Two years ago, the National Pest Management Association (NPMA) created a roadmap for its future. Its goals include:
1. Focusing on our members and providing them with the tools and training they need to grow.
2. Establishing ourselves as an authority on public health by joining important conversations and having a seat at the table with other strategic partners such as the Centers for Disease Control and Prevention, the U.S. Environmental Protection Agency and more.
3. Making quality consumer connections with the invaluable marketing support of the Professional Pest Management Alliance (PPMA) and members’ own interactions.
4. Engaging with regulators and policymakers to protect our interests and drive change where needed.
One year after this roadmap was put in place, the NPMA hosted several U.S. industry leaders who met to discuss current and future trends and the impact on the pest management industry. We wanted to determine how we could proactively respond to the industry’s emerging and future needs.
During this meeting, participants advanced discussions on trends in the areas of technology, science, consumer outreach, public health, environment and legislation. The coming years present many potential changes and challenges for all of us, and efforts from this group of leaders articulated key priorities that will allow us, as an association, to be in a proactive position to support our industry and all of you.
Our work also extended beyond the United States, with a focus on international relationships. I recently had the opportunity to facilitate and lead an open dialogue with the newly formed Global Pest Management Coalition. The charge of this initial gathering of 18 international delegates was to identify synergies among our associations, and find ways to work together on issues that affect all our organizations, including food safety; work with government and world agencies including the World Health Organization; and respond to activist groups.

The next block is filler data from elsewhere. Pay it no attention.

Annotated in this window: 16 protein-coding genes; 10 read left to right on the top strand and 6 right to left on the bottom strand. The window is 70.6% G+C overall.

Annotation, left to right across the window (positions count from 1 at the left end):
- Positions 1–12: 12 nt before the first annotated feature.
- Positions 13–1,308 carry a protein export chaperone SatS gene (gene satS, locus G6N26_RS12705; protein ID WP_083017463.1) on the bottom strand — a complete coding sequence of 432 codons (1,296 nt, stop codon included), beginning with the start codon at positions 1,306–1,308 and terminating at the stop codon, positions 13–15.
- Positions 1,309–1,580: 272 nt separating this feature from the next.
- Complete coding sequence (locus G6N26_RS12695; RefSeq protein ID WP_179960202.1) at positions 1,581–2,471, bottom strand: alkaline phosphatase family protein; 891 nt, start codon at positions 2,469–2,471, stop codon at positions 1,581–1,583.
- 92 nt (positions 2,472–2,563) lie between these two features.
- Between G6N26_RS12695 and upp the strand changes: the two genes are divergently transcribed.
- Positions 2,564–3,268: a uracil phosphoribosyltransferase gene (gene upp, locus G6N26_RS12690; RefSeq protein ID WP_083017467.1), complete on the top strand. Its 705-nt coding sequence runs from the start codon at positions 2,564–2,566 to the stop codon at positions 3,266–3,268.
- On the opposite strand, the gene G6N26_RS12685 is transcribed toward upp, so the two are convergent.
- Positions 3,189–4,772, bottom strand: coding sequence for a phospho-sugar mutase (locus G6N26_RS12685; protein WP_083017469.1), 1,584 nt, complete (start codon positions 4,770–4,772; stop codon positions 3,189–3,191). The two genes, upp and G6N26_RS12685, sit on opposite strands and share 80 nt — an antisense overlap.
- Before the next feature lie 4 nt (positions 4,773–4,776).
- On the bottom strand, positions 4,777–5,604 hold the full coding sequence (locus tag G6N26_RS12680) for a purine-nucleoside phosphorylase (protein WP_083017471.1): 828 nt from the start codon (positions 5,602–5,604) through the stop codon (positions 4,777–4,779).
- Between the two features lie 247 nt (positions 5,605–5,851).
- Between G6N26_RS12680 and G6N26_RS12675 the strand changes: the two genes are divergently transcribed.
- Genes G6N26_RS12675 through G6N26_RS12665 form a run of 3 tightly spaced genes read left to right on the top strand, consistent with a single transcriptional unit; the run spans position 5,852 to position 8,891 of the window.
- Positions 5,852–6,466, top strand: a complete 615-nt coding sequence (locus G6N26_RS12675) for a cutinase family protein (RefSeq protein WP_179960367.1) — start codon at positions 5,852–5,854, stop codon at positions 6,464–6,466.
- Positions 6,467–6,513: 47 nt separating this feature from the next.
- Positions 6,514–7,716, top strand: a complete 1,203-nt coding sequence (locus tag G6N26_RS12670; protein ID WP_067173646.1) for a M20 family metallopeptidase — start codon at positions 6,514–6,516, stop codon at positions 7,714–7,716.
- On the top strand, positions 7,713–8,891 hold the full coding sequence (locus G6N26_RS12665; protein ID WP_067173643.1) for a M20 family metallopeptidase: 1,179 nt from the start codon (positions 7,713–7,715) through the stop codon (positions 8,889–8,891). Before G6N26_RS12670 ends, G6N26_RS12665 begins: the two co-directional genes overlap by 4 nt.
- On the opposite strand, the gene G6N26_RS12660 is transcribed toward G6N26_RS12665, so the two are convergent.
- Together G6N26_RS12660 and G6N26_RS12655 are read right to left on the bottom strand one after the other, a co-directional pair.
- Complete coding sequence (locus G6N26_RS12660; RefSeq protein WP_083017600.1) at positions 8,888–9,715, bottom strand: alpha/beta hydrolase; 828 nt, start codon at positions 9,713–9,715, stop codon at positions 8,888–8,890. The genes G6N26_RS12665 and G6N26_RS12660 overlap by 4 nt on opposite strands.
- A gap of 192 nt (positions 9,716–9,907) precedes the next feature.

During our think tank strategy discussions, we explored key challenges such as professionalism around the world, increasing regulatory challenges, and ways in which we can further enhance and improve our image as an industry.
The NPMA also represented the United States as the keynote speaker at the inaugural World Pest Day ceremonies in China in 2017. We join the Federation of Asian & Oceania Pest Managements Association, Chinese Pest Control Association and the Confederation of European Pest Management Associations in support of the second annual event. Sponsored by Orkin Pest Control, it takes place June 6, 2018, and coincides with the Global Summit in Portugal. Learn more about 2018 World Pest Day.
We’re also fine-tuning the new Learning Center and Resource Center, the Executive Leadership Program (ELP) and our state association partnership programs.The two-year ELP helps owners of small- to medium-size pest management firms cultivate knowledge and leadership skills to benefit their businesses, and become leaders in state and national associations. Our public policy team has worked to enact change and preserve our interests on legislation — both on Capitol Hill and in local municipalities, and we have certified more companies, recognizing their standards in excellence through our QualityPro program.
We continue to get our messages out to consumer audiences through the work of the PPMA, 20 years strong, with more than 1,100 earned media placements, 55,000 broadcast public service announcement airings and nearly 4.5 million unique visitors to our websites as of March 31.
We are all part of something we can be proud of, and by working together, our future is brighter than ever. Success can’t be achieved by standing still. Get involved, and you will find that we have incredible opportunities for professionalism and growth. It’s your livelihood. Come join us and we can all grow together.
Dominique Stumpf is the chief executive officer for the National Pest Management Association. You can reach Stumpf at email@example.com.